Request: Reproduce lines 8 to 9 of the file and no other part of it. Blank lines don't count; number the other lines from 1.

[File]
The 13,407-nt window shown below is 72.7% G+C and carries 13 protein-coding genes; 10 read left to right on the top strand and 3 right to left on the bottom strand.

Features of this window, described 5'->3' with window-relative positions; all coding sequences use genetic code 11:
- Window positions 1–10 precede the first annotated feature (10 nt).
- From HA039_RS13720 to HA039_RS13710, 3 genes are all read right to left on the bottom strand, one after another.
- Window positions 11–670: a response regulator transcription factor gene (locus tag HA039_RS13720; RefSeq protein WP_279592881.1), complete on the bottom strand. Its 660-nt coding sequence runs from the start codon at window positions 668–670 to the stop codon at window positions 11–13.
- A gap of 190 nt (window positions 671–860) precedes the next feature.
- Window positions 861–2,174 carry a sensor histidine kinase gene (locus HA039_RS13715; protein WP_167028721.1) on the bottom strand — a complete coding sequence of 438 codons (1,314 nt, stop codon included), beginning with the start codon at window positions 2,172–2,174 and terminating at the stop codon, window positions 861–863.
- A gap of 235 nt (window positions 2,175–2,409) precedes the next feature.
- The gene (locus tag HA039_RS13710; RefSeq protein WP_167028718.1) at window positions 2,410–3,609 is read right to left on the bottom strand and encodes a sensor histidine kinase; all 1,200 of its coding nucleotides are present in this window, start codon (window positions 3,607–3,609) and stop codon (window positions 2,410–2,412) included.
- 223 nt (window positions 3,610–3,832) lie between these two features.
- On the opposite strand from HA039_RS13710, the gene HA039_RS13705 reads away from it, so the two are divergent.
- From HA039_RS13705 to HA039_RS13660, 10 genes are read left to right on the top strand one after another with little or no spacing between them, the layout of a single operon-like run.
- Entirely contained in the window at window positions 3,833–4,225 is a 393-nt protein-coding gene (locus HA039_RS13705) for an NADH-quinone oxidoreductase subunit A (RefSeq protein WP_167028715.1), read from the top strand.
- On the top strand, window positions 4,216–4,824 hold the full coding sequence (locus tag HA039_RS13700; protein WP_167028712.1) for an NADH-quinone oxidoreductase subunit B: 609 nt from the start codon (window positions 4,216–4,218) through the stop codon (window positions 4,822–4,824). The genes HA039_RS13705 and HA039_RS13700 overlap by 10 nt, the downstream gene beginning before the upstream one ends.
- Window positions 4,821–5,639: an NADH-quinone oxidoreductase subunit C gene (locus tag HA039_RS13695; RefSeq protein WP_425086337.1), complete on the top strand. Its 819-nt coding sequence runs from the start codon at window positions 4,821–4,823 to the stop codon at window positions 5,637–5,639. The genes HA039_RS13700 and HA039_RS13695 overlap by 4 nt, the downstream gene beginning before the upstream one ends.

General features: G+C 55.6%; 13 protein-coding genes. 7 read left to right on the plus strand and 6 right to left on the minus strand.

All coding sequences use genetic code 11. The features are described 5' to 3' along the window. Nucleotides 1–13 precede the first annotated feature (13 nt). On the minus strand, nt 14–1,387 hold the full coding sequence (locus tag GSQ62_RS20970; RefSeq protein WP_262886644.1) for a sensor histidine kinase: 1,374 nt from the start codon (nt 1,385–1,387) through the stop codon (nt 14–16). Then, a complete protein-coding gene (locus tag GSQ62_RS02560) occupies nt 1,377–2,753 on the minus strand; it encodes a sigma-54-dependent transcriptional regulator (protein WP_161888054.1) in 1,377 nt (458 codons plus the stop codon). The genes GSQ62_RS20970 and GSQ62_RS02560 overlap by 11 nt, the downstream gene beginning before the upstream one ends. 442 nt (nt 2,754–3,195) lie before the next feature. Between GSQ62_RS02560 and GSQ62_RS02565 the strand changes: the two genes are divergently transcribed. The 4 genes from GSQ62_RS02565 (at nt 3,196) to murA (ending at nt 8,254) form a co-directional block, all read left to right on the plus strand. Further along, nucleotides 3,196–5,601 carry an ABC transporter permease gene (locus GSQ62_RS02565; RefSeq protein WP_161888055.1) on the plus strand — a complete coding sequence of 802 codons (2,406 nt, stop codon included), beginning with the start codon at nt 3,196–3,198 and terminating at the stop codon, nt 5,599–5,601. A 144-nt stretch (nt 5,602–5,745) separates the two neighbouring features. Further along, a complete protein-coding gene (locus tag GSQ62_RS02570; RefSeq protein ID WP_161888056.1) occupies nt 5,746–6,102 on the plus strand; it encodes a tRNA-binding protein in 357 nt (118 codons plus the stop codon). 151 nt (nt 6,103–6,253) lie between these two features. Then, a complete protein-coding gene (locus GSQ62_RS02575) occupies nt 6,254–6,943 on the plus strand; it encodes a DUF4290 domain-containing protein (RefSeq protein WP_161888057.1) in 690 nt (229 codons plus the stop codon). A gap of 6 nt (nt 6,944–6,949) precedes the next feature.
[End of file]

- A gap of 235 nt (window positions 2,175–2,409) precedes the next feature.
- The gene (locus tag HA039_RS13710; RefSeq protein WP_167028718.1) at window positions 2,410–3,609 is read right to left on the bottom strand and encodes a sensor histidine kinase; all 1,200 of its coding nucleotides are present in this window, start codon (window positions 3,607–3,609) and stop codon (window positions 2,410–2,412) included.